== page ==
Saturday, October 13, 2018
Tribal culture is rapidly undermining free speech in the US
Reason offers an important piece by Matt Welch from the November 2018 issue, (tribal) “Partisans united against free speech” with the byline “The culture of free speech has been deteriorating for long enough that politics, sadly, is catching up.” Tribal partisans on both the right and left erode it, especially the left.
Reason notes some pro free speech rulings by the Supreme Court, with the retired Anthony Kennedy as among its most ardent supporters. In particular, SCOTUS has ruled against “compelled” speech as with public union “dues” being applied to collective political activism.
That’s an important clue to the problem The Left sees activism in terms of group oppression (lately, especially with respect to race, but sometimes even with issues like gender fluidity) and needs to amass loyalty among its troops when it comes to raising money, stomping for favorable candidates, and advocacy for less appealing “victims” in our increasingly unequal world. Their style of activism gets compromised when there are too many “moderate to libertarian” pundits like me insisting on “personal responsibility” more connected to individualism. The effect of the highly individualized speech by libertarian-leaning bloggers, vloggers, and citizen or “independent” journalists is to make activism supporting the truly disadvantaged or more obviously needy much more difficult. (Example: it’s harder to get support for transgender in the military than for cis-conforming gays in the military.)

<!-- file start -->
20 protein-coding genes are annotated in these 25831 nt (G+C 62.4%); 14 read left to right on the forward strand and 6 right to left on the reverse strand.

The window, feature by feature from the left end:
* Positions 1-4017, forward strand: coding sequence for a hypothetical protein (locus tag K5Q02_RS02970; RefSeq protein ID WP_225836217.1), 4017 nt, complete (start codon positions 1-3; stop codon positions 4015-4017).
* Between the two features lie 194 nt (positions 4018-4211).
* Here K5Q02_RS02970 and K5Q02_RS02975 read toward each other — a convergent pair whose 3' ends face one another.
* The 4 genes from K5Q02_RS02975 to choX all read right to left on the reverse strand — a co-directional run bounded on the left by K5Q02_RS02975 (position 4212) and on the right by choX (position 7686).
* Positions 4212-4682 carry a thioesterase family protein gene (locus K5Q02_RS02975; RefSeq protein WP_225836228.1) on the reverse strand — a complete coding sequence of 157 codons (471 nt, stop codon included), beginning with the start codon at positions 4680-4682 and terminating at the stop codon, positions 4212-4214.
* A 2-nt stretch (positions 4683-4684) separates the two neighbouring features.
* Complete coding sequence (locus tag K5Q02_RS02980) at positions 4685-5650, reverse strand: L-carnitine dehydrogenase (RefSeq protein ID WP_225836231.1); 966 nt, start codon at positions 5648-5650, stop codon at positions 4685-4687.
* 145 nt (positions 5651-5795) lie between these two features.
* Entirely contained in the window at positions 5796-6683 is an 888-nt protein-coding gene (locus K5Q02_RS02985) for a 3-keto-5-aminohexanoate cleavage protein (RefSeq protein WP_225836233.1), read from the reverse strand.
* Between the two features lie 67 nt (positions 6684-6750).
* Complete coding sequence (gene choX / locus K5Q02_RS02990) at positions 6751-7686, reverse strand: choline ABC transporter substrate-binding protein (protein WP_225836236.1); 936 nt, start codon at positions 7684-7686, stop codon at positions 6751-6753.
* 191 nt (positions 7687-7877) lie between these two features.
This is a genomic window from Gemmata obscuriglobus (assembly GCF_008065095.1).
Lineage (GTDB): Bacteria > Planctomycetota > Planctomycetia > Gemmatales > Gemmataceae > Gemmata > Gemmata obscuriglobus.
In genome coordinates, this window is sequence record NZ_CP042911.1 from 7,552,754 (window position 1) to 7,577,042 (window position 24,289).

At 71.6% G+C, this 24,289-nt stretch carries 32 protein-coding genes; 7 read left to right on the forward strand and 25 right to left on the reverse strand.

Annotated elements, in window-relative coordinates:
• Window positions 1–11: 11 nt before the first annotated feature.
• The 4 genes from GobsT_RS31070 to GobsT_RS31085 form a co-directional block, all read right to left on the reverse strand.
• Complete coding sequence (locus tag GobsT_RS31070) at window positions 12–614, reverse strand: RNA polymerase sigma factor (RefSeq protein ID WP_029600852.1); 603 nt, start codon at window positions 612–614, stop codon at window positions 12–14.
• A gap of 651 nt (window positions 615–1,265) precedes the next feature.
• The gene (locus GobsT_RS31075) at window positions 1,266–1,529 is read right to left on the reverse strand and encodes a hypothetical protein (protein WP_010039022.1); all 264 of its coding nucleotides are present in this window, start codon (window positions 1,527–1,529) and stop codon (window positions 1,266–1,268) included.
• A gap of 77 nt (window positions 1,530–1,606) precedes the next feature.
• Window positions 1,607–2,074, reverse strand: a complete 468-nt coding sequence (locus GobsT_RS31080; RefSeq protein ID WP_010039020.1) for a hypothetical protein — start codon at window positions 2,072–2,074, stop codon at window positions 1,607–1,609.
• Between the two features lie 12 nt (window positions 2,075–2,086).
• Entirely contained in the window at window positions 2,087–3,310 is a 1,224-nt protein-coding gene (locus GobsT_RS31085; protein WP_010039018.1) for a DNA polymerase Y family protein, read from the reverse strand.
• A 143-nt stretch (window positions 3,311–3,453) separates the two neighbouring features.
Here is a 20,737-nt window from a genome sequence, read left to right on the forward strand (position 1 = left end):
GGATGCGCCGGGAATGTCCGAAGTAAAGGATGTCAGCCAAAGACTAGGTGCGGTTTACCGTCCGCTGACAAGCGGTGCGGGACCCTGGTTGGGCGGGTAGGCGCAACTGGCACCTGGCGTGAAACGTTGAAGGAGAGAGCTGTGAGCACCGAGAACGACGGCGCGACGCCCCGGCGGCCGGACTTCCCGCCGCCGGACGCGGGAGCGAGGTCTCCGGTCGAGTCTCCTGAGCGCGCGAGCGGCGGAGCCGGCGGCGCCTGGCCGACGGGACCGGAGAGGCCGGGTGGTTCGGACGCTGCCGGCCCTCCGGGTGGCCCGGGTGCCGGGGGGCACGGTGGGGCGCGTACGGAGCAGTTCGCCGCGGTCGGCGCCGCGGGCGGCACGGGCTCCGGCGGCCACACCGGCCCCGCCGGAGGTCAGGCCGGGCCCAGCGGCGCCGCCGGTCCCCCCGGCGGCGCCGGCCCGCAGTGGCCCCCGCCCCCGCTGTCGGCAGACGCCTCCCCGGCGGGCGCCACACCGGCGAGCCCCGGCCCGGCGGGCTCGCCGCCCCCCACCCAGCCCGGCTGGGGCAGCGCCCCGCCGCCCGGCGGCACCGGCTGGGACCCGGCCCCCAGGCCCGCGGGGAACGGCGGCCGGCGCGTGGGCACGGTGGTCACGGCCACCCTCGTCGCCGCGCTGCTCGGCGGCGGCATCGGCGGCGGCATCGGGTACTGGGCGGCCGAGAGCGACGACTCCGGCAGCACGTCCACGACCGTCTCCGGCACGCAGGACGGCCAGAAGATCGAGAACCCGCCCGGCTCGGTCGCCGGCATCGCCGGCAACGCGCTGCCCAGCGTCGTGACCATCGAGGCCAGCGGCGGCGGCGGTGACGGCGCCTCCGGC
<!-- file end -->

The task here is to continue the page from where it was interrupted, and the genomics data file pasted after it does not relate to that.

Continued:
Reason goes on to note some damaging legislation (FOSTA, applied even retroactively) and hidden anti-trust actions against media companies (especially Sinclair). It also says that now “voters want to see speech suppressed” as the more collectivist-thinking groups are willing to become increasingly combative and dox speakers whose output is seem to attract jeopardy to their disadvantaged or oppressed groups.
“Independent” journalists (especially if they don’t actually make a living off it) may have moral questions: why are they so offended by being asked to give up their right to cherry-pick their own causes? Why are they so put off by volunteerism or joining in with others in group demonstrations? (EI’s video is interesting and it makes you realize that what makes sense for the individual can be devastating to groups representing people in need).
Yet one problem that far Left misses is that it sabotages its own moral arguments, on how better-off people should behave, when it makes everything about race and even symbolism of oppression like Civil War monuments.